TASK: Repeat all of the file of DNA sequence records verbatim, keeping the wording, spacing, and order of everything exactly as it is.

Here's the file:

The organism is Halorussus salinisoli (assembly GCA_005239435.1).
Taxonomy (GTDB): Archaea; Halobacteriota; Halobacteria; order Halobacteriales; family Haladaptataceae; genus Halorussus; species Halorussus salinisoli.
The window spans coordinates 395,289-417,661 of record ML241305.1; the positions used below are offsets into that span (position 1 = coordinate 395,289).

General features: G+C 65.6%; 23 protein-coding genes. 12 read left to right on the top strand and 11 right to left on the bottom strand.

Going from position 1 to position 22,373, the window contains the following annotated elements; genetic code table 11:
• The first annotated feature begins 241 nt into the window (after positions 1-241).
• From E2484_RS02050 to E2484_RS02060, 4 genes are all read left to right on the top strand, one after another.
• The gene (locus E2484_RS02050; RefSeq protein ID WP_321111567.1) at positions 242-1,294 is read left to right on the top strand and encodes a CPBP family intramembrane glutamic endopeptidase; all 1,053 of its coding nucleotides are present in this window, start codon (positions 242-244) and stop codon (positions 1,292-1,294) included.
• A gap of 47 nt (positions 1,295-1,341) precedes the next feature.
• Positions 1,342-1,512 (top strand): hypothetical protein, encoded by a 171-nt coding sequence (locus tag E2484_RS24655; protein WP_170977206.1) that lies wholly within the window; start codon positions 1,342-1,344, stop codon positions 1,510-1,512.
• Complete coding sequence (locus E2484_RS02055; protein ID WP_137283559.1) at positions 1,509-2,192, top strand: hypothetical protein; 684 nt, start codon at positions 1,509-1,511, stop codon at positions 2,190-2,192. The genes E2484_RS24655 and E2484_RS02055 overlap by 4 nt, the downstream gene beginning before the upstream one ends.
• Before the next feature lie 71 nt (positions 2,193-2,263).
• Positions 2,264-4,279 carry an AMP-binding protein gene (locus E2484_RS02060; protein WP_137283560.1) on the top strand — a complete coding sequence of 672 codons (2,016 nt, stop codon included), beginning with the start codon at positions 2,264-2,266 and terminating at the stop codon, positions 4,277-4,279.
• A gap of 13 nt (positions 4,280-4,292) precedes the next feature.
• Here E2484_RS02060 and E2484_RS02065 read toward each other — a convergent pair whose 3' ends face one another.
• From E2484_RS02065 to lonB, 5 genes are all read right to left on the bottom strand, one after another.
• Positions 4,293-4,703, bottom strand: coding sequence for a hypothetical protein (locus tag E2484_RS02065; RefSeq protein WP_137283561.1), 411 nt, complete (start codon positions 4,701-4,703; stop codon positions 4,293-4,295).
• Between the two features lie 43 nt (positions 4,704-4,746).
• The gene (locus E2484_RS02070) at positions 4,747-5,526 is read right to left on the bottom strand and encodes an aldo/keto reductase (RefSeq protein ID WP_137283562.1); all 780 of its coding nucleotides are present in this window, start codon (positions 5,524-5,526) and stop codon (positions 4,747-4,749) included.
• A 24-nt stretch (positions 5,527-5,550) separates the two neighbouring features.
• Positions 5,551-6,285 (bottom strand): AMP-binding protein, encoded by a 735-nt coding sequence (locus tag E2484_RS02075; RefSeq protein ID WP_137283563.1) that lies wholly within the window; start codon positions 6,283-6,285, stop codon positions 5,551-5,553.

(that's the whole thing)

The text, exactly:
The organism is Halorussus salinisoli (assembly GCA_005239435.1).
Taxonomy (GTDB): Archaea; Halobacteriota; Halobacteria; order Halobacteriales; family Haladaptataceae; genus Halorussus; species Halorussus salinisoli.
The window spans coordinates 395,289-417,661 of record ML241305.1; the positions used below are offsets into that span (position 1 = coordinate 395,289).

General features: G+C 65.6%; 23 protein-coding genes. 12 read left to right on the top strand and 11 right to left on the bottom strand.

Going from position 1 to position 22,373, the window contains the following annotated elements; genetic code table 11:
• The first annotated feature begins 241 nt into the window (after positions 1-241).
• From E2484_RS02050 to E2484_RS02060, 4 genes are all read left to right on the top strand, one after another.
• The gene (locus E2484_RS02050; RefSeq protein ID WP_321111567.1) at positions 242-1,294 is read left to right on the top strand and encodes a CPBP family intramembrane glutamic endopeptidase; all 1,053 of its coding nucleotides are present in this window, start codon (positions 242-244) and stop codon (positions 1,292-1,294) included.
• A gap of 47 nt (positions 1,295-1,341) precedes the next feature.
• Positions 1,342-1,512 (top strand): hypothetical protein, encoded by a 171-nt coding sequence (locus tag E2484_RS24655; protein WP_170977206.1) that lies wholly within the window; start codon positions 1,342-1,344, stop codon positions 1,510-1,512.
• Complete coding sequence (locus E2484_RS02055; protein ID WP_137283559.1) at positions 1,509-2,192, top strand: hypothetical protein; 684 nt, start codon at positions 1,509-1,511, stop codon at positions 2,190-2,192. The genes E2484_RS24655 and E2484_RS02055 overlap by 4 nt, the downstream gene beginning before the upstream one ends.
• Before the next feature lie 71 nt (positions 2,193-2,263).
• Positions 2,264-4,279 carry an AMP-binding protein gene (locus E2484_RS02060; protein WP_137283560.1) on the top strand — a complete coding sequence of 672 codons (2,016 nt, stop codon included), beginning with the start codon at positions 2,264-2,266 and terminating at the stop codon, positions 4,277-4,279.
• A gap of 13 nt (positions 4,280-4,292) precedes the next feature.
• Here E2484_RS02060 and E2484_RS02065 read toward each other — a convergent pair whose 3' ends face one another.
• From E2484_RS02065 to lonB, 5 genes are all read right to left on the bottom strand, one after another.
• Positions 4,293-4,703, bottom strand: coding sequence for a hypothetical protein (locus tag E2484_RS02065; RefSeq protein WP_137283561.1), 411 nt, complete (start codon positions 4,701-4,703; stop codon positions 4,293-4,295).
• Between the two features lie 43 nt (positions 4,704-4,746).
• The gene (locus E2484_RS02070) at positions 4,747-5,526 is read right to left on the bottom strand and encodes an aldo/keto reductase (RefSeq protein ID WP_137283562.1); all 780 of its coding nucleotides are present in this window, start codon (positions 5,524-5,526) and stop codon (positions 4,747-4,749) included.
• A 24-nt stretch (positions 5,527-5,550) separates the two neighbouring features.
• Positions 5,551-6,285 (bottom strand): AMP-binding protein, encoded by a 735-nt coding sequence (locus tag E2484_RS02075; RefSeq protein ID WP_137283563.1) that lies wholly within the window; start codon positions 6,283-6,285, stop codon positions 5,551-5,553.